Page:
Louisiana State Agencies Join Forces to Restore a Critical Habitat for Brown Pelicans


Posted October 17, 2017

Queen Bess Island Rehabilitation Project will rebuild 32 acres of critical habitat for Louisiana’s brown pelican population.

Two state agencies in Louisiana are on a mission to rebuild Queen Bess Island, a long-time sanctuary for the state bird, the Brown Pelican.The island is located in Barataria Bay, northeast of Grand Isle. Queen Bess Island is a prime destination and preferred breeding spot for brown pelicans because of its proximity to the Gulf of Mexico and isolated location. Due to erosion and subsidence, this critical nesting habitat can no longer support the number of birds needed for the population to thrive to its fullest capacity. Currently, approximately 5 acres of the 37-acre island provides a suitable habitat for nesting.

On a mission to protect the Louisiana Brown Pelican population, the Coastal Protection and Restoration Authority of Louisiana (CPRA) and the Louisiana Department of Wildlife and Fisheries have joined forces to restore Queen Bess Island to maximize the habitat acreage for the state bird. The first order of business will be a site visit to the island by agency representatives and coastal specialists from C. H. Fenstermaker & Associates, L.L.C., the firm selected to coordinate the engineering and design phase of the island restoration. In the first few weeks of the project, the Fenstermaker team will survey the site and identify any hazards such as pipelines, wellhead locations, and avoidance areas such as oyster leases. Next, engineers will perform geotechnical assessments to determine the type of design and materials the island will support. The third phase will be the processing of all collected data. Finally, Fenstermaker's coastal engineers will begin the design process, and then submit plans to the host agencies. Dr. John Foret, Vice President of Fenstermaker’s Environmental Division and leader of the firm’s coastal team says, “This is a humbling opportunity to work with the CPRA and LDWF towards the common goal of improving nesting habitat for the brown pelican.” Dr. Foret has an extensive career in coastal restoration efforts throughout the state. He was a Research Biologist for the Department of Conservation (DOC), National Oceanic Atmospheric Administration (NOAA) and National Marine Fisheries Service (NMFS). Dr. Foret has coordinated many efforts associated with the Coastal Wetlands Planning, Protection, and Restoration Act (CWPPRA). He has been an advocate and lead contributor to coastal fisheries habitat restoration for the NMFS in southwest Louisiana and was Federal Project Manager for many CWPPRA projects.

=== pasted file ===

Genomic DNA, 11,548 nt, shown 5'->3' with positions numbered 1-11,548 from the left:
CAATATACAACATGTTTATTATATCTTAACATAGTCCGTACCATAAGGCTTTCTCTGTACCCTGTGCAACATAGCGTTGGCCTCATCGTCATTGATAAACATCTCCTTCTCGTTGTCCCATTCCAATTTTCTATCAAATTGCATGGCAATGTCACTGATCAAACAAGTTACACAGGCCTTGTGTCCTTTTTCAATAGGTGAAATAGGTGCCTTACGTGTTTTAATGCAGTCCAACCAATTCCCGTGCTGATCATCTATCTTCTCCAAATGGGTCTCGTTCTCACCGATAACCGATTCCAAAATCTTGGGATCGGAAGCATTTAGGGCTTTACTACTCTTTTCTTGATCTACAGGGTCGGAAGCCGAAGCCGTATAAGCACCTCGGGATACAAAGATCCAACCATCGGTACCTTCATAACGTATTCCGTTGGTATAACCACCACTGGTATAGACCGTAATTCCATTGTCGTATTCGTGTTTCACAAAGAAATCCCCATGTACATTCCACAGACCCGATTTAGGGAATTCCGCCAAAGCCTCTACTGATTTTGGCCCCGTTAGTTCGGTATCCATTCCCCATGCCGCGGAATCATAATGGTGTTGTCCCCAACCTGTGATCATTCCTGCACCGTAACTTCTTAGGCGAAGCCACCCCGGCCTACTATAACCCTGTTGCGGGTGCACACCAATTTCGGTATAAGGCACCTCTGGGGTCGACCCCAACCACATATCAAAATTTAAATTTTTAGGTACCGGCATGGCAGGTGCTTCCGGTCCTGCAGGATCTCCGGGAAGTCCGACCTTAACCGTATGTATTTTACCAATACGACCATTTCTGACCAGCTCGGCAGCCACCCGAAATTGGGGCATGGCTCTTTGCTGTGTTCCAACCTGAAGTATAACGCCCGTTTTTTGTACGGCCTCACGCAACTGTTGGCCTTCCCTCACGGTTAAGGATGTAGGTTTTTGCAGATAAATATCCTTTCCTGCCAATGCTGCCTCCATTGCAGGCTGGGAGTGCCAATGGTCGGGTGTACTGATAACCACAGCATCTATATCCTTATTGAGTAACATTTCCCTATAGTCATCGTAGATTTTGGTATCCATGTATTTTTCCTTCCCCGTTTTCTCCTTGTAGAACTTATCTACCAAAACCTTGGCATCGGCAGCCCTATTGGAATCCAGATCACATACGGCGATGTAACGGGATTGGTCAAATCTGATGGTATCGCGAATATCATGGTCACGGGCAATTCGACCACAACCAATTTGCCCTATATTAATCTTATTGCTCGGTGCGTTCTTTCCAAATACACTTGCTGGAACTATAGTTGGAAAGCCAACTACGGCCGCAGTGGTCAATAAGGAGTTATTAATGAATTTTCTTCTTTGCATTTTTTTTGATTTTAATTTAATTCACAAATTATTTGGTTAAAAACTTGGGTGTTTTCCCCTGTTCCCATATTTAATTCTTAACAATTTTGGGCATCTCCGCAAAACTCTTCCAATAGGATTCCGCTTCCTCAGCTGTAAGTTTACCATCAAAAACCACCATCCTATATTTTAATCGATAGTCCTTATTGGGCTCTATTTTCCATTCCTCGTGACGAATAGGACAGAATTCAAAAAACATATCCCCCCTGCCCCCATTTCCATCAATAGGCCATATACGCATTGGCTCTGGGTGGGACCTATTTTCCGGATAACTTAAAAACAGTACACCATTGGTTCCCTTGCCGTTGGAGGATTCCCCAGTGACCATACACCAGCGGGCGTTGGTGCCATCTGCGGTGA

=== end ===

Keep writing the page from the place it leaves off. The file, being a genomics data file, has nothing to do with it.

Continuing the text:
The timeline of the Queen Bess Island Restoration project is critical because of a complexity of factors involved, including the delicate nature of the nesting cycle of the brown pelican. Nesting season for the birds is March to early September so field crews must have all work for the design and planning phase completed and be off the island during that period. The same will be true during the actual construction phase, so efficient construction management of the project will be crucial.